There seem to be a few theories as to why this is. One idea is that the wealthier echelons of American society are consuming the most organic food. So, if there has not been a dramatic decrease in their spending habits, then the organic food industry should not have suffered high losses. Another plausible explanation is that the industry’s growth is being driven by an increased public awareness of the health benefits of eating organic food.
Whatever the reason, the result has been an increase in suppliers, and this might not bode well for the small organic farmers near Pittsburgh. If a large chain grocer, i.e. Whole Foods, has access to a multitude of large organic farms, and the supply chains of these large organic farms benefit from economies of scale, how can a small organic farm compete?
I don’t know the answer to this question, but I’m curious to learn more. So, I’m going to pose some additional questions in this blog entry that I want to answer and incorporate in my project. If anyone has any insight, please comment below. I’m new to this industry, but very interested.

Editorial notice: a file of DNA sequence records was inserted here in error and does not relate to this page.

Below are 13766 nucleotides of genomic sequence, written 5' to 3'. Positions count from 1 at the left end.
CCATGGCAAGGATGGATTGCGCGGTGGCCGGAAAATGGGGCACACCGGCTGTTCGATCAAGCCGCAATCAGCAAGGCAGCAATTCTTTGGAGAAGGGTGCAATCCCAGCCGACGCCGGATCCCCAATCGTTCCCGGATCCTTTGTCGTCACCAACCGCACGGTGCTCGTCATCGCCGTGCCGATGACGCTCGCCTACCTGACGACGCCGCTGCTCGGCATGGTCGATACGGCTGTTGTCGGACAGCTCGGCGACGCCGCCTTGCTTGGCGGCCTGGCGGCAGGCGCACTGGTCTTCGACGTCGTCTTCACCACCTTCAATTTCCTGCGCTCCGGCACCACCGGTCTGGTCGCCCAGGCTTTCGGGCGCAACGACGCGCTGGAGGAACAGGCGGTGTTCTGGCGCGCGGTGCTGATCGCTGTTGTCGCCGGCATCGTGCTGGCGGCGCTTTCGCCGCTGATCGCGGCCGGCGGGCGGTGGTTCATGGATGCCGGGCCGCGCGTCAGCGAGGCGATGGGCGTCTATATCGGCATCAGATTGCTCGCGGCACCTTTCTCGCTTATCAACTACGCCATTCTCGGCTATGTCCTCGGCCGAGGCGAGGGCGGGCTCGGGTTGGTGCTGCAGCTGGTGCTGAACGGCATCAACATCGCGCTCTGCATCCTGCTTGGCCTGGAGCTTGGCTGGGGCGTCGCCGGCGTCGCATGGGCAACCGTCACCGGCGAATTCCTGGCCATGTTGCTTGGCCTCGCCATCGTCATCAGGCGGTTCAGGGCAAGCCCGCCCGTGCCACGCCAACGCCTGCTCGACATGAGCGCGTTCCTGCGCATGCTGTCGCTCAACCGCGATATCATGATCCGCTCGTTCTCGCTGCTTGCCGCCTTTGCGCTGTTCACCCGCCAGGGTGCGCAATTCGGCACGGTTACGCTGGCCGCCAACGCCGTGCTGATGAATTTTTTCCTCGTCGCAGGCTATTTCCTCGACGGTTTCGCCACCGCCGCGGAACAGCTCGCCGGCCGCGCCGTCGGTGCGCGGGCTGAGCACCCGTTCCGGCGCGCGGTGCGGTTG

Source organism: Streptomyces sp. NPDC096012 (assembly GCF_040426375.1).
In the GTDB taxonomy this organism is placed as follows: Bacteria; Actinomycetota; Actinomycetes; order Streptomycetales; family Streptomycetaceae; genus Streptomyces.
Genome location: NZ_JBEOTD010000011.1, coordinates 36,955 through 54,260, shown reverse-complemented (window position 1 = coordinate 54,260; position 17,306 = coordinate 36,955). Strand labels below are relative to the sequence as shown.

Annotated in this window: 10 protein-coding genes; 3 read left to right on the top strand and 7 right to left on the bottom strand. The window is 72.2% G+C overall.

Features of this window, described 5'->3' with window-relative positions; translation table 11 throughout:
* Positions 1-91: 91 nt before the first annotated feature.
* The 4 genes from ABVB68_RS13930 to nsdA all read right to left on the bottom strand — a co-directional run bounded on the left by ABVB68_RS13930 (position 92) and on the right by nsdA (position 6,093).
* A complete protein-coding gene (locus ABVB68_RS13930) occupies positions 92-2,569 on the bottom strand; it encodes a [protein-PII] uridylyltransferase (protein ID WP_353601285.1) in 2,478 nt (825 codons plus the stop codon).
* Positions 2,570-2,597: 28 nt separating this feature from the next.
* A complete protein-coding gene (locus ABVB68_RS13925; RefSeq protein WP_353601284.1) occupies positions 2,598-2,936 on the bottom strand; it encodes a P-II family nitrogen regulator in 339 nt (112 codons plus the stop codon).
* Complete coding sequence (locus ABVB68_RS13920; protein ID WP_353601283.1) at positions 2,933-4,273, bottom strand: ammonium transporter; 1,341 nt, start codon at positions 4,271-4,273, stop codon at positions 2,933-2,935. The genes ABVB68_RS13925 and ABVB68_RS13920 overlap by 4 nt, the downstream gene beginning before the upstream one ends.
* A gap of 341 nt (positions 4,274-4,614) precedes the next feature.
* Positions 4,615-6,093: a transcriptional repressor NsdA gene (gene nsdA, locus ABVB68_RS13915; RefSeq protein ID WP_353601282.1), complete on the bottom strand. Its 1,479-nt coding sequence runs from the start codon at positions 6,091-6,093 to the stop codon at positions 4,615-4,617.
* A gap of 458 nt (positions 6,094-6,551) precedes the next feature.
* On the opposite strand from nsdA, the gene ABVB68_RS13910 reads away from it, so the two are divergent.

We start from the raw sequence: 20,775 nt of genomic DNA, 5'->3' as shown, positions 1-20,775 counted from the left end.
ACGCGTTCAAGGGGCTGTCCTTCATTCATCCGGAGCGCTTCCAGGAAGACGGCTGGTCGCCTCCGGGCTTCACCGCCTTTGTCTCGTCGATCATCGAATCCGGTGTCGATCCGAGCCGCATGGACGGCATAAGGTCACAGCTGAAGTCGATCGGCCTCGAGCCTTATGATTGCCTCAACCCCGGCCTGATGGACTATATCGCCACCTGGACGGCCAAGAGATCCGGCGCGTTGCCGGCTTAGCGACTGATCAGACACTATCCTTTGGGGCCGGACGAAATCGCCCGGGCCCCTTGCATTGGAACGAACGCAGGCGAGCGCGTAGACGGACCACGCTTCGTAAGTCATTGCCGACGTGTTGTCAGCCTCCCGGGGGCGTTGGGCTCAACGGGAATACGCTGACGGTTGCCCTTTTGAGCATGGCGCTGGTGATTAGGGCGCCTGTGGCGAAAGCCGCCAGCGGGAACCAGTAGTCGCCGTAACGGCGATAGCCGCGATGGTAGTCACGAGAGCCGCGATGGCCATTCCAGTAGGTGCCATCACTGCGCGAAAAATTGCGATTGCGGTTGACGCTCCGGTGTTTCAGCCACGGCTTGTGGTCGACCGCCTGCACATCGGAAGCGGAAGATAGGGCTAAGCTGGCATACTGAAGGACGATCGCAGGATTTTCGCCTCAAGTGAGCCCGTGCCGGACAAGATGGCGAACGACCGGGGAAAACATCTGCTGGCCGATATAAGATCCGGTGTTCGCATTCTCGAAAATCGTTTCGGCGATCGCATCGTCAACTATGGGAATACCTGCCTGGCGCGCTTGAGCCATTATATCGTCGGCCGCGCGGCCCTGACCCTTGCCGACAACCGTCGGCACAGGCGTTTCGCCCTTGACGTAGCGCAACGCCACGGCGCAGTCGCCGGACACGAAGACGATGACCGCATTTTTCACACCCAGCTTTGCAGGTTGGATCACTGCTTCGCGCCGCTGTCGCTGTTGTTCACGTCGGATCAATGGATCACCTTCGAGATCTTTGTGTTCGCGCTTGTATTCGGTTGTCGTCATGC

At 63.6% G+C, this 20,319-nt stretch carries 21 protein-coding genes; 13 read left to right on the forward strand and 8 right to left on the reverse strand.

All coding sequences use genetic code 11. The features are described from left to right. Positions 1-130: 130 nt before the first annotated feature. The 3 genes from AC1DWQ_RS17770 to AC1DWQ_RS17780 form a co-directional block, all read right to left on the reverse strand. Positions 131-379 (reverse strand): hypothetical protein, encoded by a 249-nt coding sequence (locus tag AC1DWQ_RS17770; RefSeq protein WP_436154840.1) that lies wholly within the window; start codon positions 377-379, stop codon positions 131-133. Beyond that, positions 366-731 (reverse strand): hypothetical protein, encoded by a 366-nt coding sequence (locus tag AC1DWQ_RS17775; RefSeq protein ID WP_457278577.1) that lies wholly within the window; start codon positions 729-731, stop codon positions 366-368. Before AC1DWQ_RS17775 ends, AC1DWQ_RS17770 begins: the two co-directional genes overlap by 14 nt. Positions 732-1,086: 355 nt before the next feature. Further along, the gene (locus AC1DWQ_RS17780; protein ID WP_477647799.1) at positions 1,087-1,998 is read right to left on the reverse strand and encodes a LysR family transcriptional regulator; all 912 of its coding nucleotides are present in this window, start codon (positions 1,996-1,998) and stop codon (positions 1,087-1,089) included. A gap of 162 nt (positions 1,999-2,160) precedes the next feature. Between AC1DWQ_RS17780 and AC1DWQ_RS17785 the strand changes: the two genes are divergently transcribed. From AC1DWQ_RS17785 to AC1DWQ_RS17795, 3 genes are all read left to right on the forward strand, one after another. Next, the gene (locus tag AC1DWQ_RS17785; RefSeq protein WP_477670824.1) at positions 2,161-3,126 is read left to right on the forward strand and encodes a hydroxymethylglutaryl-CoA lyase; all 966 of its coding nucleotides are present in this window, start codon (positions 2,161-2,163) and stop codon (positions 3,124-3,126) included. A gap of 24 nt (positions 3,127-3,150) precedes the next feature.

What aspect of a supply chain should be most important to meeting the mission of a small organic food purveyor? Should it be cost, sustainability, or resilience? I'm thinking somewhere between cost and resilience.
There have to be advantages to being a smaller purveyor, what are these advantages? Do they relate to supply chain management, and can they be used to improve relations with present clients?
What are some innovations that other companies have used to transport food products, organic or not, and can they be applied to a small organic purveyor?